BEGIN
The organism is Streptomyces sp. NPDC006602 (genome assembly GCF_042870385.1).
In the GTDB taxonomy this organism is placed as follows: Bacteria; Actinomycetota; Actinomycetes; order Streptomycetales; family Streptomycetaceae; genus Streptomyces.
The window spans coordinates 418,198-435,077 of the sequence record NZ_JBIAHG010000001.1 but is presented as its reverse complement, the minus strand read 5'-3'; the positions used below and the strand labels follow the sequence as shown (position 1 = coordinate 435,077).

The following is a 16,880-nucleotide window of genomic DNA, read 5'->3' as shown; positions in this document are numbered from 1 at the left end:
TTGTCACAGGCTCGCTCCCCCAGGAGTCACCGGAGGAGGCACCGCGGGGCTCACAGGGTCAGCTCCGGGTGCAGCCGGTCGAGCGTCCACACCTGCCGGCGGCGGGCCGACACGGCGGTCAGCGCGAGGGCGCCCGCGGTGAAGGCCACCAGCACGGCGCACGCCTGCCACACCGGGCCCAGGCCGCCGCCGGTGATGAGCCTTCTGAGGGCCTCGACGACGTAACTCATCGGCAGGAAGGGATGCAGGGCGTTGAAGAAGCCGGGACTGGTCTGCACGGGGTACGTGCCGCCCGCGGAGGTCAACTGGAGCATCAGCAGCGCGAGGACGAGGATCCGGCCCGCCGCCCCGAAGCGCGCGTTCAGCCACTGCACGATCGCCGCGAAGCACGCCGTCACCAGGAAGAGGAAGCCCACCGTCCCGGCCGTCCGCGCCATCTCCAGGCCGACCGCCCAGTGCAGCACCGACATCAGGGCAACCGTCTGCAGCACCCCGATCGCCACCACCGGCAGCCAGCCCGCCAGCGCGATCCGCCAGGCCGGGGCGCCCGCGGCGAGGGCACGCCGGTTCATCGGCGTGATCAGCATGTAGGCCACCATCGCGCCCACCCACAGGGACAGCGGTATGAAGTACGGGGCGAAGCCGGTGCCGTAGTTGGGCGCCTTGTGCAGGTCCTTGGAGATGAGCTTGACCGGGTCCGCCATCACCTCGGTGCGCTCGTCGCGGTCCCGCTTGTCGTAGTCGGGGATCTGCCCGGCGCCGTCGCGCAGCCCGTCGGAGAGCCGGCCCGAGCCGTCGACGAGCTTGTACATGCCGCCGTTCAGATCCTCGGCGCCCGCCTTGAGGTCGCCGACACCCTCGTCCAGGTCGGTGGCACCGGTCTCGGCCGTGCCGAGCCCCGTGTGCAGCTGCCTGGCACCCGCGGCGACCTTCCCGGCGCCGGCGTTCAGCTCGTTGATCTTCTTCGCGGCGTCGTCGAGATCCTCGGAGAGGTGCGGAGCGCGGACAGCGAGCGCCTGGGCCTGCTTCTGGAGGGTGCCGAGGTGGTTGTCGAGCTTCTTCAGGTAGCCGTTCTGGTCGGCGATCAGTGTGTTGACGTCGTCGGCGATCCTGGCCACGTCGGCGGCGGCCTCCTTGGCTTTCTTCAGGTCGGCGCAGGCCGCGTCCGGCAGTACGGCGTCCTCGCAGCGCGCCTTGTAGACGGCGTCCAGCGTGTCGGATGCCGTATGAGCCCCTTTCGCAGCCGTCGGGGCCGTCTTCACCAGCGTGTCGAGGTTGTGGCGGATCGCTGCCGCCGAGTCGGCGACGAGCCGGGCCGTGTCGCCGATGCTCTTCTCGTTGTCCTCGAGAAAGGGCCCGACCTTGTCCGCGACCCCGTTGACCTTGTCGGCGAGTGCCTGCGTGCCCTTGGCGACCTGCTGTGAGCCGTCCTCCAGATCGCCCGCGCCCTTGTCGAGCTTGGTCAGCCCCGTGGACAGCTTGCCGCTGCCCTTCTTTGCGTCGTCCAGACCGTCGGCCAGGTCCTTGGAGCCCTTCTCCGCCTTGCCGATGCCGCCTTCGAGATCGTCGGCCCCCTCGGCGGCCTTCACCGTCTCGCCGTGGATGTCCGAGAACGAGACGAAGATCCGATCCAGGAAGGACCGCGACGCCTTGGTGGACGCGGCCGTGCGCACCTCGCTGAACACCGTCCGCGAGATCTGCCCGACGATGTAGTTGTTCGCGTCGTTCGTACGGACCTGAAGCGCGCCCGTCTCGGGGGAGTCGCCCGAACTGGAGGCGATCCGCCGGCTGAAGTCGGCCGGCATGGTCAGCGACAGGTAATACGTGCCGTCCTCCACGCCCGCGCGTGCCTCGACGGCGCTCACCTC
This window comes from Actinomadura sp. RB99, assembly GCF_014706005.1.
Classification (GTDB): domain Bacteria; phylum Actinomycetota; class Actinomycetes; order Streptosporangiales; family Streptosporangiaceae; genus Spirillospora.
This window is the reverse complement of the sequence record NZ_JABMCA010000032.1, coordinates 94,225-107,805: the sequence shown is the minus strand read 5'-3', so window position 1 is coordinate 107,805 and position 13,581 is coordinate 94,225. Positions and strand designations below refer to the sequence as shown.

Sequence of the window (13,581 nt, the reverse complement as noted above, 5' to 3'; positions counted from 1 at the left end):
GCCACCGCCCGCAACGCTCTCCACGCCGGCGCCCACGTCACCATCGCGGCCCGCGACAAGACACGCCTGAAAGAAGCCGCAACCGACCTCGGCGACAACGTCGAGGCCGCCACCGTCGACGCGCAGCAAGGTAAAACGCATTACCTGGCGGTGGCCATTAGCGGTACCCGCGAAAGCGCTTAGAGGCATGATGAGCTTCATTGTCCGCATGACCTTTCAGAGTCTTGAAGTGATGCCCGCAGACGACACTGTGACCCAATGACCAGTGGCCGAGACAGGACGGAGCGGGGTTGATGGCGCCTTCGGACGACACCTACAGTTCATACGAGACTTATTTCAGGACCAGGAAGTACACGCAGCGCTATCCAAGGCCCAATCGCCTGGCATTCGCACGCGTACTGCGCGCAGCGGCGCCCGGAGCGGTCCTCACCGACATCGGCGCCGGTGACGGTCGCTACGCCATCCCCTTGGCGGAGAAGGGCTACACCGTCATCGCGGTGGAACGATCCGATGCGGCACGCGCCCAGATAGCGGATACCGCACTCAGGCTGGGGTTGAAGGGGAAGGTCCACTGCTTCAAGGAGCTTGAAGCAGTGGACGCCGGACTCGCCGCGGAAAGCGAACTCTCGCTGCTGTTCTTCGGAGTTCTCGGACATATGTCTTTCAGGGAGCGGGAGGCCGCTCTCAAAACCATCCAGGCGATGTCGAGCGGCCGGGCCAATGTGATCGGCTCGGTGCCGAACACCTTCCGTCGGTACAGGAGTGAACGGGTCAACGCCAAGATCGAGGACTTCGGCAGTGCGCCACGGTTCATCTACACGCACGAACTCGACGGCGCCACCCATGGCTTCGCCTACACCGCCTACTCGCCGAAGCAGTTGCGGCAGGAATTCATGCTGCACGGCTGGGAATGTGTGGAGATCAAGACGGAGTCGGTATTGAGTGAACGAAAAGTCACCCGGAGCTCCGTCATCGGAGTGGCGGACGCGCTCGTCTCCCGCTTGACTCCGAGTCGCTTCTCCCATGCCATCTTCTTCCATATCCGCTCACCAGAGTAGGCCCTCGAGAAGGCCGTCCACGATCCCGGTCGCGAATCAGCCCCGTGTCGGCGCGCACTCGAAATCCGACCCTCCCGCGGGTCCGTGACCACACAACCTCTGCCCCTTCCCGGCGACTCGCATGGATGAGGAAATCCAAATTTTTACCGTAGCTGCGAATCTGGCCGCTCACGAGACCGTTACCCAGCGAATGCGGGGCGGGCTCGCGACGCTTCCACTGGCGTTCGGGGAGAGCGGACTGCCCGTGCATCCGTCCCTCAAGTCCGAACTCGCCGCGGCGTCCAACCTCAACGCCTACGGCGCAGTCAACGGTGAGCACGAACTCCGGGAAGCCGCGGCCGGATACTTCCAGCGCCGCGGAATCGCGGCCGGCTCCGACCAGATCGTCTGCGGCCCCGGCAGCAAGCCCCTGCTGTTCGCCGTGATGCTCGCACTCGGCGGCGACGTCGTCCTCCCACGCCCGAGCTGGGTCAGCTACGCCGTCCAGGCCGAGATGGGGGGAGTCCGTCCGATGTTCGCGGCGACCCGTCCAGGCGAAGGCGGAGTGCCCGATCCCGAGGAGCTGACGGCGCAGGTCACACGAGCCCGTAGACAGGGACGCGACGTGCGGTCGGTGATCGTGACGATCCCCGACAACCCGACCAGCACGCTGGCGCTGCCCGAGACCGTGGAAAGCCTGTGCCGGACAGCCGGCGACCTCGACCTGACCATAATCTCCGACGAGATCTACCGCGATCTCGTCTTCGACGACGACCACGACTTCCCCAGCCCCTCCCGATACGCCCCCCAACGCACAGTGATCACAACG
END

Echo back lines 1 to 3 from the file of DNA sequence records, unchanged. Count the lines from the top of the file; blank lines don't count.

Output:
The organism is Streptomyces sp. NPDC006602 (genome assembly GCF_042870385.1).
In the GTDB taxonomy this organism is placed as follows: Bacteria; Actinomycetota; Actinomycetes; order Streptomycetales; family Streptomycetaceae; genus Streptomyces.
The window spans coordinates 418,198-435,077 of the sequence record NZ_JBIAHG010000001.1 but is presented as its reverse complement, the minus strand read 5'-3'; the positions used below and the strand labels follow the sequence as shown (position 1 = coordinate 435,077).